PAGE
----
A Face in the Crowd

Ohio University Martin Luther King Day of MourningSarah Boumphrey, assistant to the office of the president of Ohio University, contacted me this afternoon. I thought it might be to let me know that they were finally going to give me my degree, but that wasn’t it.

She said that one of the faces in the crowd in my Martin Luther King, Jr., National Day of Mourning photos belonged to a young man who would eventually become the president of the university, and she wanted permission to Tweet it to commemorate Martin Luther King Day.

Here it is in context

Ohio University Martin Luther King Day of MourningThe man who would become president, Dr. Roderick J. McDavis is on the right side of the photo. Follow the brick column straight down until you see a man in a white coat (Sarah thought he looked a little like Sean Penn). Dr. McDavis to behind and to his left.

You can click on the photo to make it larger.

Who would have thought?

MLK Day of Mourning Catalog Show 02-27-2013The young man at the podium, James Steele, led a peaceful sit-in at the intersection of the town’s main drag, Court and Union Streets at the close of the memorial service.

He told the Ohio University Post in 2012, “It would have been hard for me to be persuaded that there would be a black president of OU (today). We can talk so much about the remaining problems and difficulties that we can lose sight of how profound some of the progress has been.”

Where do we go from here?

Ohio University Martin Luther King Day of MourningAfter the sit-in broke up, a few tattered signs remained behind, including one that is asking the question we’re still asking today, “Where do we go from here?”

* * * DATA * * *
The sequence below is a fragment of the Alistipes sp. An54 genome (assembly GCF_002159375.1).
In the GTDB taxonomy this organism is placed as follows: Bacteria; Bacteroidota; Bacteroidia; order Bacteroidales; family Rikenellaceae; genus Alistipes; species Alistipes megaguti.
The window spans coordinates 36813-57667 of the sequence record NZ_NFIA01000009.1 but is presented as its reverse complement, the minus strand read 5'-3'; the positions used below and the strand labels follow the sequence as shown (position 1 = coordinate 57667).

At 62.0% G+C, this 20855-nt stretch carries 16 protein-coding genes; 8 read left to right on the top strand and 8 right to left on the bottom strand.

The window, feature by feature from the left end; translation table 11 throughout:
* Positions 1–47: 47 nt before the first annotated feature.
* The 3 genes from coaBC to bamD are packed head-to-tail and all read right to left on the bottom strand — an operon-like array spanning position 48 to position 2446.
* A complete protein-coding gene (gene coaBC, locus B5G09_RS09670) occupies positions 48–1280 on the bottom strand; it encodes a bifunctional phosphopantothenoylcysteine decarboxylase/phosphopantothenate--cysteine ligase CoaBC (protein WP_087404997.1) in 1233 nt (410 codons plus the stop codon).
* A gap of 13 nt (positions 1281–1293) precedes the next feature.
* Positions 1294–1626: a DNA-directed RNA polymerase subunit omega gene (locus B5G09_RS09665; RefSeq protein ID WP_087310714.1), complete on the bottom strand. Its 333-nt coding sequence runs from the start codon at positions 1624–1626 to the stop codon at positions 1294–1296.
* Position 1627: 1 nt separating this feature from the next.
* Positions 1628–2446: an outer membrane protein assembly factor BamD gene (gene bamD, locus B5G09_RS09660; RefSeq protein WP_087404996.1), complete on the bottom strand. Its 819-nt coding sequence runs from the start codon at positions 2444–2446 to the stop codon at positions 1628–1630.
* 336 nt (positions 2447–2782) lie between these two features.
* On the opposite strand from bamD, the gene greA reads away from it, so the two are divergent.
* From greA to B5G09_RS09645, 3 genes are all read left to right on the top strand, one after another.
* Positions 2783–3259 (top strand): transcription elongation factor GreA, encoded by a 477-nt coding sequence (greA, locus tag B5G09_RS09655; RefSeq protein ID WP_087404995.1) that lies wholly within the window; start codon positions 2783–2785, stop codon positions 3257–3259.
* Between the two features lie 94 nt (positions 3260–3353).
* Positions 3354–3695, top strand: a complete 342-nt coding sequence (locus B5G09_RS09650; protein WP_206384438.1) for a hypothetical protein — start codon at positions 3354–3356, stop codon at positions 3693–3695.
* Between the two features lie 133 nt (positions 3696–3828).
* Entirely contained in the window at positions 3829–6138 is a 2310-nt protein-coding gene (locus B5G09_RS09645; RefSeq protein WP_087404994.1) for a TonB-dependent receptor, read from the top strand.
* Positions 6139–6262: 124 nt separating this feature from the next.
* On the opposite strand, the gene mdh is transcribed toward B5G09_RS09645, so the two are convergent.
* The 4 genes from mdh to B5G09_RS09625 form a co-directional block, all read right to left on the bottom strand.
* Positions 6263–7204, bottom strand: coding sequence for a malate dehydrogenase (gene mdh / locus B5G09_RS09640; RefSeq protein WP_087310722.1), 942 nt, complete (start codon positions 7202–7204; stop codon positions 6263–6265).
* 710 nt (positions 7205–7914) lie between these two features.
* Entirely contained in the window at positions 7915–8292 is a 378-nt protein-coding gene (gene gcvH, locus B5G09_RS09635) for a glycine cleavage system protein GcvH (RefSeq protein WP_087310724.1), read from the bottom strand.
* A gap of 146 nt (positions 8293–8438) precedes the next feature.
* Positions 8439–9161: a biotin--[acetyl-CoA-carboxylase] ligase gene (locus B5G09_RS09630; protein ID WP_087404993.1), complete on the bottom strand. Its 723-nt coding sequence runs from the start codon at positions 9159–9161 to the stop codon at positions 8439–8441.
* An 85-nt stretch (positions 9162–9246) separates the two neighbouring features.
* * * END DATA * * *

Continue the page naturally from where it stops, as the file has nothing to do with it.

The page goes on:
The tight head shot of Dr. McDavis will be linked to this 2012 post which contains more photos and a more complete description of what happened on that Sunday, April 7, 1968, day when the nation was reeling in shock.

In 2013, the photographs were part of “Dawn of Mourning,” presented by Sigma Gamma Rho, Inc. in conjunction with the College of Arts and Sciences, the Athens County Historical Society and Museum, the Foster and Helen Cornwell Lecture Series, University College, the Campus Involvement Center, The Athens Messenger and The Post. Here is a catalog of the photos in the show.



3 Replies to “A Face in the Crowd”

  1. Dr. Steinhoff,
    Perhaps I’ve been known to ‘give you a hard time’ occasionally… all in good fun, but I must take off my hat to you… yet again. What are the odds of the future President of the university showing up in your poignant pictures of that historical day… and being an African American. You are so right – society is so busy moaning and complaining about what remains to be done on civil rights….. that the enormous strides that have been achieved are neglected or purposely ‘over-looked’. But if ‘progress’ was the big story…. the professional race-baiters would be out of a job.
    I missed your original blog on MLK Day of Mourning in April 2013 but just ‘clicked’ on your: “more photos and a more complete description of what happened on that Sunday, April 7, 1968” in the description above and read it.
    Wow! That was really strong Ken. Talk about being in the right place at the right time…. Lady Fate had her hand on your shoulder through those events. Well done!… again.

    1. Thanks for the compliment, Brad.

      I’ve always been pleased with my shooting that day. I liked that the photos are taken from so many different vantage points, and that I was front-and-center when a hot-headed cop almost turned a solemn event into a violent confrontation like that town had never seen before.

      You can see in the pictures that there were lots of students running around with cameras, but I doubt that any of them have as complete a picture of the day as I do. And, more importantly, held onto the film for 46 years.

      (Hey, it ain’t braggin’ if it’s true.)

  2. A steller job as usual, Ken. OU has turned out some outstanding (and award winning) news photographers over the years.

    As for your degree, I’m sure it’s lost in the mail. It only took me another twenty years to get mine after I dropped out to take a TV directing job in Columbus. I’ve never been sorry I did.

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